The Truth About Cars » toyota gas pedal The Truth About Cars is dedicated to providing candid, unbiased automobile reviews and the latest in auto industry news. Tue, 15 Jul 2014 20:01:03 +0000 en-US hourly 1 The Truth About Cars is dedicated to providing candid, unbiased automobile reviews and the latest in auto industry news. The Truth About Cars no The Truth About Cars (The Truth About Cars) 2006-2009 The Truth About Cars The Truth About Cars is dedicated to providing candid, unbiased automobile reviews and the latest in auto industry news. The Truth About Cars » toyota gas pedal Toyota Recall Creates Unintended Accelerator Consequences Sun, 07 Mar 2010 18:18:14 +0000

In the TTAC Pedal Series “Toyota Gas Pedal Fix Simulated: Friction Reduced, But By Too Much”, I anticipated that the crude shim fix for the recalled CTS “sticky pedals” would result in an uncomfortable pedal feel at the least and  quite possibly unsafe characteristics at worst. A quick refresher: a carefully controlled degree of friction (hysteresis) is essential in an e-pedal, otherwise smooth changes and maintaining steady states in throttle position become difficult if not impossible. I wrote: “Undoubtedly, Toyota’s intended degree of friction will be compromised by this fix, to one degree or another. And drivers may find the fix unpleasant or uncomfortable, also to some degree or another. Clearly, this fix is a band aid to fix the intrinsic limitations of this design.”

I’ve been counting the days until someone complained about the results of the pedal fix. Yesterday it came, from TTAC reader JAQUEBAUER:

My daughter took her 2009 Camry in to the dealer today for the Gas Pedal recall, and were very surprised and disjointedness with the “fix” that Toyota has chosen for this problem. We picked the car up, getting the keys and a copy of the repair order from the cashier. We were not told about any precautions to take or be aware of changes in the operation of the car. The Repair order indicated that the cars computer was reprogrammed, and some work was done on the gas pedal. I asked her to test drive the car in the dealers parking lot before she went home, to check for any problems.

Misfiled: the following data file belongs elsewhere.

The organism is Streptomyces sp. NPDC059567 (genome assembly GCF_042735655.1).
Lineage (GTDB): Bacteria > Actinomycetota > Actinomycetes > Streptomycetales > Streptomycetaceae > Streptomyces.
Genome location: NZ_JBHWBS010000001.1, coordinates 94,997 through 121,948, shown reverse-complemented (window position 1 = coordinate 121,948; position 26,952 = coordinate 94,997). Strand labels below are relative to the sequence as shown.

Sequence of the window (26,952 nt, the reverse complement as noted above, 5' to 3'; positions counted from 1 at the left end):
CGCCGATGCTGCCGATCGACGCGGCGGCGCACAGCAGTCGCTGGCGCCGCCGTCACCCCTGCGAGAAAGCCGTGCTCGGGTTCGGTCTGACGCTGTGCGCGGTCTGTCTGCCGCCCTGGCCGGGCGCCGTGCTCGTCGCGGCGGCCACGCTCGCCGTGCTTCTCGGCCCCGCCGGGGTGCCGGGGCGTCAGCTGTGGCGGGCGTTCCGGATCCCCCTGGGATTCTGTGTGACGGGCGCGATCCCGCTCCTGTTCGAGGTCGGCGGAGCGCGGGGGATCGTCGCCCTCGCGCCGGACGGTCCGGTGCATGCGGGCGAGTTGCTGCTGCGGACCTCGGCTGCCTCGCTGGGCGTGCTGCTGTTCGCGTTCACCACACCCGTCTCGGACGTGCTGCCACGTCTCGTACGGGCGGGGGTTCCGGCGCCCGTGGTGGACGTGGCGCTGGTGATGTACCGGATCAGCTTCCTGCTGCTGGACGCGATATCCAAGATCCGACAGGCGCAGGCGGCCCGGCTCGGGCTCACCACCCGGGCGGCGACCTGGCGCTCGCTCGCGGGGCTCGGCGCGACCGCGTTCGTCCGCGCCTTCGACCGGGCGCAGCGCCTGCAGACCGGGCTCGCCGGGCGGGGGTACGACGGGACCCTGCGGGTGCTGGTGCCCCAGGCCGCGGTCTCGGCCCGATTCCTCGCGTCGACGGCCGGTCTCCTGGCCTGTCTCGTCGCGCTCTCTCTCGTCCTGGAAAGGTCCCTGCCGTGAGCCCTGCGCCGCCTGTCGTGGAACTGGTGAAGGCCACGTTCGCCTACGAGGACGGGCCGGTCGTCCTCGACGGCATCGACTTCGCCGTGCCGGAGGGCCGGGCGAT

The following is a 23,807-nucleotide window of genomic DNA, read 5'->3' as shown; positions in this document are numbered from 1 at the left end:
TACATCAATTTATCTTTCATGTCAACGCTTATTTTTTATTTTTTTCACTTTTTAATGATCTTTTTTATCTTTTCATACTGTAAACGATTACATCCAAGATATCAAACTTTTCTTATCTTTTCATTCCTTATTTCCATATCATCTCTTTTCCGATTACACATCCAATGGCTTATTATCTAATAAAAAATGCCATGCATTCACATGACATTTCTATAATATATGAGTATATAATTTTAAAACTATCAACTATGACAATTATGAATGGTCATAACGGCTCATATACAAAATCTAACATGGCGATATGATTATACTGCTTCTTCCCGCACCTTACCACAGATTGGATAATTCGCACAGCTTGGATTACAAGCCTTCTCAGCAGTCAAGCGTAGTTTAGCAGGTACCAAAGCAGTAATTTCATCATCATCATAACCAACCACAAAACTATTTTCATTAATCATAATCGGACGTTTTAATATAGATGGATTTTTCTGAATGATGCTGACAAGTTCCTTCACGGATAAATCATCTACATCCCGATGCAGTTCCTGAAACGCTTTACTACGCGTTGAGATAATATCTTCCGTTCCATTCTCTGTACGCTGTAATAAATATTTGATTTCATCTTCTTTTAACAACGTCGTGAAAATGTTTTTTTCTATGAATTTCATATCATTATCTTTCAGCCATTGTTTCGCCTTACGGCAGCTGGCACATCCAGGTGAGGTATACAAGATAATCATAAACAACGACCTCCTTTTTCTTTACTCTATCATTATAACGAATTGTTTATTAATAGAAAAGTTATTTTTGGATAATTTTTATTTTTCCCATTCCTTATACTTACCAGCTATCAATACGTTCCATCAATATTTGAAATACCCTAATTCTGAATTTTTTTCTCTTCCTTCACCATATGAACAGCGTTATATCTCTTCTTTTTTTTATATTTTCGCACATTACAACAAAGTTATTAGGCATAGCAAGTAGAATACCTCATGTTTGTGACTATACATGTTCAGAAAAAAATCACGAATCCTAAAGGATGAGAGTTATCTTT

There were 2 issues she found unacceptable, that I want to talk about here.

First, she said the feel of the accelerator had changed greatly, that it took very little foot pressure to move the pedal, that it felt very light and that she was startled when she pulled out from the parking space at how fast the car jerked forward. It seems that the fix reduced the force needed to move the accelerator greatly, and she had not expected the change, and it would take some time to get used to.

Secondly, the other part of the fix was to “chew off” the bottom of the gas pedal, reducing its length to about 4 inches. I say “chewed off” because the cut was very sloppy, looking like a raccoon has eaten the bottom end of the pedal off. It appears that they did not replace the floor mat, as it looked like that same 10 month old mat.

After calling both conditions to the attention of the service manager, he acted like we were the only one of “thousands” to complain about the recall fix. . We did NOT get acknowledgment from him that we should have been informed about the change in pedal pressure, and that an unsuspecting person might have an accident because of this change.

As for the gas pedal fix, he said that “we only do what is dictated to us by Toyota.” I asked if the cutting of the pedal was an interim fix, or the final fix, and did he agree with me that the gas pedal cutting was a sloppy fix for a $25,000 car ? His reply was to repeat that “this is what the factory has told us to do.” This service manager did not know if this was the final fix.. At a minimum, we should have been warned that there would be a change in the pressure required to depress that gas pedal, and to be careful when first driving the car. I also feel that the removal of bottom part of the gas pedal was done very sloppy, and did not conform to any quality standard in today’s manufacturing world. I am sure that Toyota would not ship a new Camry with a “chewed off” gas pedal, and that this “fix” was a “cheap way out”

If we are now safer in our Toyota Camry because of this recall, a “chewed off” gas pedal might seem like a petty complaint, and would be acceptable as an interim countermeasure. If this is the final solution, then the “sloppy” nature of the fix makes me wonder where else is Toyota being “sloppy”

Not only does this crude change in how the critical friction device change the feel of the pedal, potentially to a dangerous level, but it also negates the built-in self compensating adjustment to the friction device as it wears. That means that as the pedal ages, the friction can only become lesser. This may take some time to fully manifest, but its why we called for Toyota to replace the CTS pedal with the Denso pedal or preferably with an even better design altogether.